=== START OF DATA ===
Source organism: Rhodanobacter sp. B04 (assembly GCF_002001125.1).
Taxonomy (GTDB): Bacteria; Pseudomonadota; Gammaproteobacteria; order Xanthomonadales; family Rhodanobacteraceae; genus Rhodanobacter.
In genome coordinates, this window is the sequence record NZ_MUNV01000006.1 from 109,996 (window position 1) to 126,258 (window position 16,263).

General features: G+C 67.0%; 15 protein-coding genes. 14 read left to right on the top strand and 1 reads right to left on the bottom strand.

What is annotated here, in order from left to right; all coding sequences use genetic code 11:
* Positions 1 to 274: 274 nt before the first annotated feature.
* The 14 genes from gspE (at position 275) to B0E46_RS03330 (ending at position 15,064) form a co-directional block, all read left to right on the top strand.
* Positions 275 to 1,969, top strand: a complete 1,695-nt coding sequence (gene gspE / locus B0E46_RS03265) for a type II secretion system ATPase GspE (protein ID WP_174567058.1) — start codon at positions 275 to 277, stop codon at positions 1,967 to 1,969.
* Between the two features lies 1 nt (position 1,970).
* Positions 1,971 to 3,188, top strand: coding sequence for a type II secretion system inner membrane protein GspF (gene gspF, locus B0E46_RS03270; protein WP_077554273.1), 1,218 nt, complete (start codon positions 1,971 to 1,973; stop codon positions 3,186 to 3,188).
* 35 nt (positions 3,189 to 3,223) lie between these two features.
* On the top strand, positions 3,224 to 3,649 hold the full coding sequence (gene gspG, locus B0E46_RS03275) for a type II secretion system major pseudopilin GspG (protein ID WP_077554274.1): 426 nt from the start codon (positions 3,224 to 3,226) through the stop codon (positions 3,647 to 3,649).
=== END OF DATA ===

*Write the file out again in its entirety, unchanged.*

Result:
Source organism: Rhodanobacter sp. B04 (assembly GCF_002001125.1).
Taxonomy (GTDB): Bacteria; Pseudomonadota; Gammaproteobacteria; order Xanthomonadales; family Rhodanobacteraceae; genus Rhodanobacter.
In genome coordinates, this window is the sequence record NZ_MUNV01000006.1 from 109,996 (window position 1) to 126,258 (window position 16,263).

General features: G+C 67.0%; 15 protein-coding genes. 14 read left to right on the top strand and 1 reads right to left on the bottom strand.

What is annotated here, in order from left to right; all coding sequences use genetic code 11:
* Positions 1 to 274: 274 nt before the first annotated feature.
* The 14 genes from gspE (at position 275) to B0E46_RS03330 (ending at position 15,064) form a co-directional block, all read left to right on the top strand.
* Positions 275 to 1,969, top strand: a complete 1,695-nt coding sequence (gene gspE / locus B0E46_RS03265) for a type II secretion system ATPase GspE (protein ID WP_174567058.1) — start codon at positions 275 to 277, stop codon at positions 1,967 to 1,969.
* Between the two features lies 1 nt (position 1,970).
* Positions 1,971 to 3,188, top strand: coding sequence for a type II secretion system inner membrane protein GspF (gene gspF, locus B0E46_RS03270; protein WP_077554273.1), 1,218 nt, complete (start codon positions 1,971 to 1,973; stop codon positions 3,186 to 3,188).
* 35 nt (positions 3,189 to 3,223) lie between these two features.
* On the top strand, positions 3,224 to 3,649 hold the full coding sequence (gene gspG, locus B0E46_RS03275) for a type II secretion system major pseudopilin GspG (protein ID WP_077554274.1): 426 nt from the start codon (positions 3,224 to 3,226) through the stop codon (positions 3,647 to 3,649).